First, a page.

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I’m writing this post on May 15, 2017. The June LSAT is just a few weeks away. The number of people starting to panic, or continuing to panic, is probably pretty high.
So what do you do (no matter how far away the actual test is) if your LSAT practice test scores aren’t going up—or moving in the wrong direction?
First, and most essentially, you need to know what not to do. Some students try what I call “spamming” practice tests. You see this sometimes on LSAT forums: some variation of “I just did and re-did every single practice test three times and I was ready!!!” I suppose this works for some people. I don’t know why these people hate themselves, though. I mean, really, there must be some kind of masochism involved if you’re just doing test after test after test after test. I teach this thing, and the thought of that makes me a little nauseous!
Spamming tests is a pretty terrible idea for a few reasons. First, it’s not actually studying. Preparing for the LSAT isn’t like practicing free throws in basketball: more repetitions of the same activity isn’t necessarily productive. Second, it’s exhausting. This point should be fairly self-explanatory. Finally, it’s a waste. Each practice test is a valuable, semi-rare commodity, and should be treated as such.
So don’t spam practice tests.
To go back to the initial question: what is it you should do to make your LSAT practice test scores go up??
Examine how you’ve been studying so far.
Each person reviews the questions they get wrong, but do you study the questions you got correct? What was it in the game that led you to those beautiful frames that answered every question in 3 minutes? How were you able to narrow down to two choices quickly in that LR question? What made the main point so easy to identify in that RC passage? How often do you review what worked, and plan out how to use that in future questions?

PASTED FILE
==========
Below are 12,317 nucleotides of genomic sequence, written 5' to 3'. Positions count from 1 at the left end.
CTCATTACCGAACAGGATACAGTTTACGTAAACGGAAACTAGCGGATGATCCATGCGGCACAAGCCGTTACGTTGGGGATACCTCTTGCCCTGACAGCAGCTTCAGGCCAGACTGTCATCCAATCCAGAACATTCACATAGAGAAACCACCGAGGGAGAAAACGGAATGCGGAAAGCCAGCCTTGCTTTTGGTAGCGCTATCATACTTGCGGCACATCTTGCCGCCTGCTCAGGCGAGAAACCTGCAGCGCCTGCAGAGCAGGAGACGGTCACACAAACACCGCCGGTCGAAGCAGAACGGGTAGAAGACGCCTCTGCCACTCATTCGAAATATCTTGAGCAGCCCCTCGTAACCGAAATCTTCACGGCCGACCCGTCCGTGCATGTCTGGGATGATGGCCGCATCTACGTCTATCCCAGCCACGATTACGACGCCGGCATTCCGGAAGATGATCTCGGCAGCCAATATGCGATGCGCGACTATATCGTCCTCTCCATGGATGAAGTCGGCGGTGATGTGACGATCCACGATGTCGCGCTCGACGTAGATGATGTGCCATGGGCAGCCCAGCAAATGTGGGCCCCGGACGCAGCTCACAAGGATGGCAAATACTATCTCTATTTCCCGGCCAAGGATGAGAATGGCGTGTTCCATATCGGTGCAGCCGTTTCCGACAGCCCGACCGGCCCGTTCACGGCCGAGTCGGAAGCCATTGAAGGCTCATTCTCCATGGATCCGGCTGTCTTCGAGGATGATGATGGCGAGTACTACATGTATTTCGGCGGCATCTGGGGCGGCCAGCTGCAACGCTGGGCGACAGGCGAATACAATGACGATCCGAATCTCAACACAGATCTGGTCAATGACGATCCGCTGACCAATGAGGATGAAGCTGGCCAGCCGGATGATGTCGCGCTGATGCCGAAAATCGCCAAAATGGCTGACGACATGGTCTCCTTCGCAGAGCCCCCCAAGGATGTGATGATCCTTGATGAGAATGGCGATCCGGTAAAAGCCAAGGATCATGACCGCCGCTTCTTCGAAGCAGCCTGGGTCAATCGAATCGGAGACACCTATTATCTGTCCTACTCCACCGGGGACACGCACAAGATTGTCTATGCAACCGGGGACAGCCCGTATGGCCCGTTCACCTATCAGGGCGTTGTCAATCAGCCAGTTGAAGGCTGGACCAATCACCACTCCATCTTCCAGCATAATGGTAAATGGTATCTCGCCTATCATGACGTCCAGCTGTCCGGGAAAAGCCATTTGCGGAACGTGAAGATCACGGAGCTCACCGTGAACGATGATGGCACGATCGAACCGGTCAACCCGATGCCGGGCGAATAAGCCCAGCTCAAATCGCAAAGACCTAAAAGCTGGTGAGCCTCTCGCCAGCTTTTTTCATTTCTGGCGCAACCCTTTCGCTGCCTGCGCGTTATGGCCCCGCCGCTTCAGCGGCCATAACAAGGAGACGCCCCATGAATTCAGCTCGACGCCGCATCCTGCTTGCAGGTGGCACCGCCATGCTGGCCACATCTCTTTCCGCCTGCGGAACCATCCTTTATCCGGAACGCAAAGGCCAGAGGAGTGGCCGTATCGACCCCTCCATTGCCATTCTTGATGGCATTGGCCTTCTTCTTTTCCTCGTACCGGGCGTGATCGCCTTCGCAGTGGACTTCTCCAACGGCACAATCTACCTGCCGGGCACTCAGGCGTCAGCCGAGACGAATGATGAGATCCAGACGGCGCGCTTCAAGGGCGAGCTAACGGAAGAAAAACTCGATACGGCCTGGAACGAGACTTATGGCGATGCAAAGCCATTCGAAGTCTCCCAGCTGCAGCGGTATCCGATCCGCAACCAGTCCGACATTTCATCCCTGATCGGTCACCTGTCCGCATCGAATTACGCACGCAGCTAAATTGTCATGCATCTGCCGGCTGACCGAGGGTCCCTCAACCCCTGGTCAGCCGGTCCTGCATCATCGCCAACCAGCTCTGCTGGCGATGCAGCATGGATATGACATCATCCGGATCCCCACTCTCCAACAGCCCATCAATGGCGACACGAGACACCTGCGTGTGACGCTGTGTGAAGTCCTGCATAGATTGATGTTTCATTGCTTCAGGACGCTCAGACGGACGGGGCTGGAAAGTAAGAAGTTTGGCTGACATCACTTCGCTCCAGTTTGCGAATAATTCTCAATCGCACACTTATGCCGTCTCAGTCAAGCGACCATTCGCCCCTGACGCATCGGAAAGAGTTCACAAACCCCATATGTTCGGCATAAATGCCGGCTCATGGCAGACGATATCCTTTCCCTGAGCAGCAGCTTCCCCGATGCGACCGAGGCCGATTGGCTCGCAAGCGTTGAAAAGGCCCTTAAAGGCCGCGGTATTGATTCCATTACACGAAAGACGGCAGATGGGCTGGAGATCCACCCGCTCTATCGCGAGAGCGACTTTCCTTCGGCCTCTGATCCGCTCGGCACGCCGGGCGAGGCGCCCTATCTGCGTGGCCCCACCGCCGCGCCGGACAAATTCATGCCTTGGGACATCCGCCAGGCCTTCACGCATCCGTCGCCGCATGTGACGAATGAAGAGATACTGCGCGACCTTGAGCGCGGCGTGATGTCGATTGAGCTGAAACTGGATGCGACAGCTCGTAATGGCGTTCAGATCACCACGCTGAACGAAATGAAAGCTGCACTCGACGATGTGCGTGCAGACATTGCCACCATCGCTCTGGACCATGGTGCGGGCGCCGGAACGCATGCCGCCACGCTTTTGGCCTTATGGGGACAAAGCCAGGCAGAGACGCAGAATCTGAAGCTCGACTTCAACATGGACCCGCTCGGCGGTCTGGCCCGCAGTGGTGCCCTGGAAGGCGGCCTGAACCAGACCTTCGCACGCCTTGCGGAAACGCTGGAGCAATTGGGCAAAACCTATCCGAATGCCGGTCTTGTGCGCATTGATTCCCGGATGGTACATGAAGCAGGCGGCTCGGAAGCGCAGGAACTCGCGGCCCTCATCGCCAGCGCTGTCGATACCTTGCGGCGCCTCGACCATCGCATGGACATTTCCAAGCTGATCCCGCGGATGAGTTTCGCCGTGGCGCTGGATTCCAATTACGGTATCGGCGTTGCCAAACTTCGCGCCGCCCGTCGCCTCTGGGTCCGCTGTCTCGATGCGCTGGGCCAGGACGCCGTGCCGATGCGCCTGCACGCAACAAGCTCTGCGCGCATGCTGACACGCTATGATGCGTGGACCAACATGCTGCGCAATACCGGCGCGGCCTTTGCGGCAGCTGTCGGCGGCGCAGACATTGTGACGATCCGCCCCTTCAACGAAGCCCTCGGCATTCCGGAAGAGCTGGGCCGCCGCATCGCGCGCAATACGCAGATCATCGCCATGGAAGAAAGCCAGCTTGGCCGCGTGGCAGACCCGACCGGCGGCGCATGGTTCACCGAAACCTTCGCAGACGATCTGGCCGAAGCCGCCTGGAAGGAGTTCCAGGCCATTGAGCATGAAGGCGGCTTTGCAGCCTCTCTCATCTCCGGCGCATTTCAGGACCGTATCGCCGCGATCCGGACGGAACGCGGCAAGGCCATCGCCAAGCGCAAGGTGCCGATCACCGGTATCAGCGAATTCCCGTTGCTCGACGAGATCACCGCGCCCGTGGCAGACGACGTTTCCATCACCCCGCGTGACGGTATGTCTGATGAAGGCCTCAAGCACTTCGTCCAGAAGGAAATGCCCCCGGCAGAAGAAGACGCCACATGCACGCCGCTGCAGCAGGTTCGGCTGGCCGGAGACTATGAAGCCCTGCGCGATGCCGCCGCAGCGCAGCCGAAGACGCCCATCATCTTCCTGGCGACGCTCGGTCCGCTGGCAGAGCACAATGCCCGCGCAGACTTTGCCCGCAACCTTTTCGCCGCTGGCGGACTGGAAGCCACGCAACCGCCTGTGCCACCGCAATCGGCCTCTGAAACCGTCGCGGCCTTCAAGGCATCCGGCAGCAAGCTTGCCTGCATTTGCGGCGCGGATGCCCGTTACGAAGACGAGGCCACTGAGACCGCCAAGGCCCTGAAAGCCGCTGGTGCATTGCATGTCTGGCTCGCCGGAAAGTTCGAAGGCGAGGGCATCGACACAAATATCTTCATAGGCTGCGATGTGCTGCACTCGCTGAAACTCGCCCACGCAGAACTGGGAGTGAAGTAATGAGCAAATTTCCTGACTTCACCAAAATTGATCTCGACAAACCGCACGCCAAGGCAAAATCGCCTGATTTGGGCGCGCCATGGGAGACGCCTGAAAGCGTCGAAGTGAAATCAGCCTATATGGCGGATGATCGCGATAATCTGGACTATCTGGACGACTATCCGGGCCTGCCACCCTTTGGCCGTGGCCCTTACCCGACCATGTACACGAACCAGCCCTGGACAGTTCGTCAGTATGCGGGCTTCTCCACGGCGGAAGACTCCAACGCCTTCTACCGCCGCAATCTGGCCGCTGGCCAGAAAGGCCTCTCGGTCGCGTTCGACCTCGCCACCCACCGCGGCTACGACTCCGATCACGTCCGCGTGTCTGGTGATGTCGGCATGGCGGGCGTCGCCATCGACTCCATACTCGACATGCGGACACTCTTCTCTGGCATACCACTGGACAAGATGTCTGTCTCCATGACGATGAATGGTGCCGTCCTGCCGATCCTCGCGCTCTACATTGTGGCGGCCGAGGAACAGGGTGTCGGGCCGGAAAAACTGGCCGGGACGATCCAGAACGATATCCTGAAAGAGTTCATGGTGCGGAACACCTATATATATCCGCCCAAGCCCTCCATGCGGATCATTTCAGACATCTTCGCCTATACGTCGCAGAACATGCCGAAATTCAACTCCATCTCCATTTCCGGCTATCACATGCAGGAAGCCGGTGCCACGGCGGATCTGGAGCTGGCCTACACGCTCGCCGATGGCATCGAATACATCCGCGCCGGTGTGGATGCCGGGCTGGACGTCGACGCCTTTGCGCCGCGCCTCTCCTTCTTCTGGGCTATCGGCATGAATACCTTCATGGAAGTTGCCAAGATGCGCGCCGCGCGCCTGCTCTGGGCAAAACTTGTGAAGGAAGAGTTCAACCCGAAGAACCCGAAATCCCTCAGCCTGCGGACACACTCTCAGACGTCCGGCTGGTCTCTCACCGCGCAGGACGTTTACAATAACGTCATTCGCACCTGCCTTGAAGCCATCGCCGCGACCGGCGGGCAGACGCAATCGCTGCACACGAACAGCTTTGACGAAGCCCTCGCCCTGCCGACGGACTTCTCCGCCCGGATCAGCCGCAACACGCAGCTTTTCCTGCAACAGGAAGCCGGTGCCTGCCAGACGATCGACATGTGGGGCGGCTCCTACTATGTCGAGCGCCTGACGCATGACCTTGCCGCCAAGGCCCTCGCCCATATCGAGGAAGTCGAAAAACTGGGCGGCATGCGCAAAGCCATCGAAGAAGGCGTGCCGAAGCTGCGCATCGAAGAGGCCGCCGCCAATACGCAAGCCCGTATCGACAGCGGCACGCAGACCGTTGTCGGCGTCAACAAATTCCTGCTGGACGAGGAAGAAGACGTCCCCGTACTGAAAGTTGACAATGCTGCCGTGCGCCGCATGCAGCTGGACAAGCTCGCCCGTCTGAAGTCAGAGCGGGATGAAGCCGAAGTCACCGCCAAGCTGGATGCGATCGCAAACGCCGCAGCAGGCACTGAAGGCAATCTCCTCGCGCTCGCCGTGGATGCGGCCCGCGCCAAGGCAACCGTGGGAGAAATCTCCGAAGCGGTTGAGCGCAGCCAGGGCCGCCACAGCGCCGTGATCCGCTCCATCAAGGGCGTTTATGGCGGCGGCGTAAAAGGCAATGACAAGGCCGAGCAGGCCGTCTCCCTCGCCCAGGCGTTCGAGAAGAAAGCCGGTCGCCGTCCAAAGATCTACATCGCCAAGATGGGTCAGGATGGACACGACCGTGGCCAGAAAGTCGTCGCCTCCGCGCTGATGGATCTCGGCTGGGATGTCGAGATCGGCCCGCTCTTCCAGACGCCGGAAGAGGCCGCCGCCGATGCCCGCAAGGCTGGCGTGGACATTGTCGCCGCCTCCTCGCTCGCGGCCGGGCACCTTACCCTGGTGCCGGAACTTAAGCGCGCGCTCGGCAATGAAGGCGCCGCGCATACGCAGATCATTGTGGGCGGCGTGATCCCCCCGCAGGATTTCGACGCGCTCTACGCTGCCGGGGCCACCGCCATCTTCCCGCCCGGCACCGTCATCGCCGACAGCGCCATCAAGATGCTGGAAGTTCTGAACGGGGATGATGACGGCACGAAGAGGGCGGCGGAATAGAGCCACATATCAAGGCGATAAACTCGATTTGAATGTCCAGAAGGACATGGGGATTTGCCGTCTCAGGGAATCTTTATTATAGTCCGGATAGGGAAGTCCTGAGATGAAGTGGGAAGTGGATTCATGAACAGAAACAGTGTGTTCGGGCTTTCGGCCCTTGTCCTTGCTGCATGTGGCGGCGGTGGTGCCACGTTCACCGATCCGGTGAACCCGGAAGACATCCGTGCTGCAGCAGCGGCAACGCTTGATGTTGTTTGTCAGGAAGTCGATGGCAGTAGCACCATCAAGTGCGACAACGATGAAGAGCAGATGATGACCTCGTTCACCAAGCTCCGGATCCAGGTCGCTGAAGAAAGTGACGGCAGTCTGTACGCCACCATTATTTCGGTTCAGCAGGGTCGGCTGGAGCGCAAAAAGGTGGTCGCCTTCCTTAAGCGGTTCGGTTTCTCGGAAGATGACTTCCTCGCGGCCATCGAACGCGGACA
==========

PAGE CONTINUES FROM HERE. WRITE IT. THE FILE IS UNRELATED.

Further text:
Do you plan your “get out”s? No one needs a 180 to get into law school. What are the questions you’re going to sacrifice? Which questions either (a) take you too long (b) you never get right or (c) both? My personal “get out”s are those ID the Disagreement questions and Necessary Assumption EXCEPT questions.
And to be clear, there are different levels of “sacrifice.” You may decide to bail immediately on this kind of question, or you may decide that you’ll give it the effort to narrow down the choices, but move on quickly from that point. For the two types of questions I mentioned above, sometimes I narrow it down to 2 and I move on.
Finally, are you implementing changes to the way you’re studying? Introduce group studies into your routine. Cover up the choices on an LR question and write your own (including 4 tempting wrong choices). Cover up the RC passage and see if you can eliminate any choices before reading by removing extreme language. Shake things up every once in awhile and get your brain viewing the test in a different light.
Above all else, try to ease off the panic button—check out one of our blog posts on mindfulness and meditation.
Good luck! ?
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Chris Gentry is a Manhattan Prep LSAT, GMAT, and GRE instructor who lives in Atlanta, Georgia. Chris received his Bachelor of Science in chemical engineering from Clemson and JD from Emory University School of Law before realizing that he genuinely enjoys the challenge of standardized tests, and his true passion is teaching. Chris’ dual-pronged approach to understanding each test question has helped countless of his students to achieve their goal scores. What are you waiting for? Check out Chris’ upcoming LSAT courses here.